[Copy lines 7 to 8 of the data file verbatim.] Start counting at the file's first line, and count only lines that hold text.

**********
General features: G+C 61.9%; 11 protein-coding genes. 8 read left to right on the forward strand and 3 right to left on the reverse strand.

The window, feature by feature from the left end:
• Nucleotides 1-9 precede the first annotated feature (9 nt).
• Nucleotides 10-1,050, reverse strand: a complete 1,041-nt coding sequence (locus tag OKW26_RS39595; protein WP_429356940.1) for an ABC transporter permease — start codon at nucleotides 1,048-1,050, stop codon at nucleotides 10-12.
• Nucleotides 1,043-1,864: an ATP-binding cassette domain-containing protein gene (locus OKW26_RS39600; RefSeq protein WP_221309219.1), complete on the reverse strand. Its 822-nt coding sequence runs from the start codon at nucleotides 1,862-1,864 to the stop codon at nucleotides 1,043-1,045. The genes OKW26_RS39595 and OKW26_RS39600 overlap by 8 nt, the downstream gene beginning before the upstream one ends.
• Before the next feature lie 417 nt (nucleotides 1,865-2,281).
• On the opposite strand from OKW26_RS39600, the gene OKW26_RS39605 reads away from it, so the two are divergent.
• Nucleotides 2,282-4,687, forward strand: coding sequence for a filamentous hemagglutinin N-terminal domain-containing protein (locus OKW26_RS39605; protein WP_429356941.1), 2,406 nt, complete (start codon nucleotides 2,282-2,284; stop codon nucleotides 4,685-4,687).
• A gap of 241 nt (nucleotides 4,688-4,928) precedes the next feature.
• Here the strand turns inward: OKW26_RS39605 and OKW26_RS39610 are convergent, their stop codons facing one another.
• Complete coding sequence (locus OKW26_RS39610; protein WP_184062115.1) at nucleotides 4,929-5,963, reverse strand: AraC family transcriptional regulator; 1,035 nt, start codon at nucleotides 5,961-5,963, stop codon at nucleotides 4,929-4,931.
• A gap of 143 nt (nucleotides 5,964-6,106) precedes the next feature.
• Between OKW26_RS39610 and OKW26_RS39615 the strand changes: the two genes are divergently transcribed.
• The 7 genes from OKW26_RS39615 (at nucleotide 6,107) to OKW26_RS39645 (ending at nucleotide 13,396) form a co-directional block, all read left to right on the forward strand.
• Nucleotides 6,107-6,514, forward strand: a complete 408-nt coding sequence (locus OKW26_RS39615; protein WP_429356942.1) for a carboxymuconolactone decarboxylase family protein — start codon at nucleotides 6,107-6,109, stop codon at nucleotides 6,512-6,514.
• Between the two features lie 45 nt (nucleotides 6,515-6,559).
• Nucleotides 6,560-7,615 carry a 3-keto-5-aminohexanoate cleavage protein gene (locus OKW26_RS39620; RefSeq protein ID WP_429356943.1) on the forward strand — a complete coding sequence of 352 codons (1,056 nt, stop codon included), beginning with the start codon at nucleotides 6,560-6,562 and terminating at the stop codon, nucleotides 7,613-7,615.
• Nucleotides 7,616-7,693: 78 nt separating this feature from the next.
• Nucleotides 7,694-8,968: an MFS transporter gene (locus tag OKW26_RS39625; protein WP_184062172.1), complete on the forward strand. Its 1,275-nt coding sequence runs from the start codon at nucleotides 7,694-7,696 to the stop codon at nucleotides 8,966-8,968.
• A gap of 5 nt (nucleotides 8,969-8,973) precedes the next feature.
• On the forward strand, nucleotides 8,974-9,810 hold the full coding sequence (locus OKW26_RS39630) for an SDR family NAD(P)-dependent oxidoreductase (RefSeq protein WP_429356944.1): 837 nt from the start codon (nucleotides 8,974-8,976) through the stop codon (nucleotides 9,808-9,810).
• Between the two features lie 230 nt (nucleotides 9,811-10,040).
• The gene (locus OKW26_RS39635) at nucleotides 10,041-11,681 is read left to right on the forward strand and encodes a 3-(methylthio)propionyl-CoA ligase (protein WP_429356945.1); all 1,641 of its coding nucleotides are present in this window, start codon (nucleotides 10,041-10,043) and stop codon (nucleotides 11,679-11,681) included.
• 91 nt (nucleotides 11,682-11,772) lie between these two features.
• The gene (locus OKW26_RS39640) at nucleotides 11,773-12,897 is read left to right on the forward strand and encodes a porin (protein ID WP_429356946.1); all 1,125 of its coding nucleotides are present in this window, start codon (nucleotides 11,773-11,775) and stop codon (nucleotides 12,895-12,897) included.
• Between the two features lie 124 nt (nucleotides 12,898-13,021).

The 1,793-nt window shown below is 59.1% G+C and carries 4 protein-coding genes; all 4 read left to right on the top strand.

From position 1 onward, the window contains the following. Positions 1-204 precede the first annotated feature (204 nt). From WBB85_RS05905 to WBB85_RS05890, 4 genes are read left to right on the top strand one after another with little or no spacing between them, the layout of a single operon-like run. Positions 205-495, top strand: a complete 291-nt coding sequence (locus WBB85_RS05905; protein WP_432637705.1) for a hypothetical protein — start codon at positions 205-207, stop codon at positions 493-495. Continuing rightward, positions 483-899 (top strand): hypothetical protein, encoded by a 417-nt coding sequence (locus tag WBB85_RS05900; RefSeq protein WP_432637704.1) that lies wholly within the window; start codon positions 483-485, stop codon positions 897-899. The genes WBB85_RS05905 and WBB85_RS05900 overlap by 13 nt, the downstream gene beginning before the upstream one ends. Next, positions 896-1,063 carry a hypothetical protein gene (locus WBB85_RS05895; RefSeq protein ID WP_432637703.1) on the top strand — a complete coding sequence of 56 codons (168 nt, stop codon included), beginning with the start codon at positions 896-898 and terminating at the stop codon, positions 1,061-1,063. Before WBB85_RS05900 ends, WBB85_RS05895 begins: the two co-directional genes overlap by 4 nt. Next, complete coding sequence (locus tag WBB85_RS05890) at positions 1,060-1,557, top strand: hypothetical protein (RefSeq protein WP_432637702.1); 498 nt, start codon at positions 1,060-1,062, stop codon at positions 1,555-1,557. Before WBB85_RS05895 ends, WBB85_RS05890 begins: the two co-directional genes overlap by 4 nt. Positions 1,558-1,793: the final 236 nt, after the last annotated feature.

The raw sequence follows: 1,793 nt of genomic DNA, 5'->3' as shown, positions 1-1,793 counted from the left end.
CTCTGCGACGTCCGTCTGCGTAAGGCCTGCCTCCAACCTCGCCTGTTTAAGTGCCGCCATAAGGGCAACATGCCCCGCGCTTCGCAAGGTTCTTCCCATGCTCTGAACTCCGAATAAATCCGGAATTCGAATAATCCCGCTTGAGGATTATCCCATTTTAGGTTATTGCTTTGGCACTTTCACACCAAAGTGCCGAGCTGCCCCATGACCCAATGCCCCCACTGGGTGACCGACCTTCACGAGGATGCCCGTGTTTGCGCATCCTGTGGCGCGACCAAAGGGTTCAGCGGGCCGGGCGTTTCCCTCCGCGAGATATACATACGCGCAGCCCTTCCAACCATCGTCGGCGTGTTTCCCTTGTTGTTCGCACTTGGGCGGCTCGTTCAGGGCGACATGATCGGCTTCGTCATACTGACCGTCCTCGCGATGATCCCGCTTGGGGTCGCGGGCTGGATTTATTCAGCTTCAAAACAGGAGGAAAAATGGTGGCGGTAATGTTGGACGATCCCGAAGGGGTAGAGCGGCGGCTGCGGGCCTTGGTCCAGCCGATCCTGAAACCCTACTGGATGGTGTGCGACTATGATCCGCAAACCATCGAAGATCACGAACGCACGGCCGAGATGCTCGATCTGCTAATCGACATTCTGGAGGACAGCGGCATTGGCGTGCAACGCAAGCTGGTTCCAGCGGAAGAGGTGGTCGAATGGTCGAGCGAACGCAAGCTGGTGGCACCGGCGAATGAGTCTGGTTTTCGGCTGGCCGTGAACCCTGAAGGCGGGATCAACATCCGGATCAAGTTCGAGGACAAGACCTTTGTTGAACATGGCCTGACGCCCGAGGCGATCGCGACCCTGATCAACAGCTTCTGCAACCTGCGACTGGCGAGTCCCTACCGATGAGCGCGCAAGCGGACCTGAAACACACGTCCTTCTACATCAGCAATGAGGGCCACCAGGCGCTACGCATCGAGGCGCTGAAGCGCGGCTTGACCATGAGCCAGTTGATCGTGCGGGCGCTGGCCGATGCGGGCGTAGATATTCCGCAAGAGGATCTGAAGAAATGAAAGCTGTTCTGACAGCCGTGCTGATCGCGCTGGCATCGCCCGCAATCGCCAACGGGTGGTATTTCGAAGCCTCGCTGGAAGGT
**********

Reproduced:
• On the opposite strand from OKW26_RS39600, the gene OKW26_RS39605 reads away from it, so the two are divergent.
• Nucleotides 2,282-4,687, forward strand: coding sequence for a filamentous hemagglutinin N-terminal domain-containing protein (locus OKW26_RS39605; protein WP_429356941.1), 2,406 nt, complete (start codon nucleotides 2,282-2,284; stop codon nucleotides 4,685-4,687).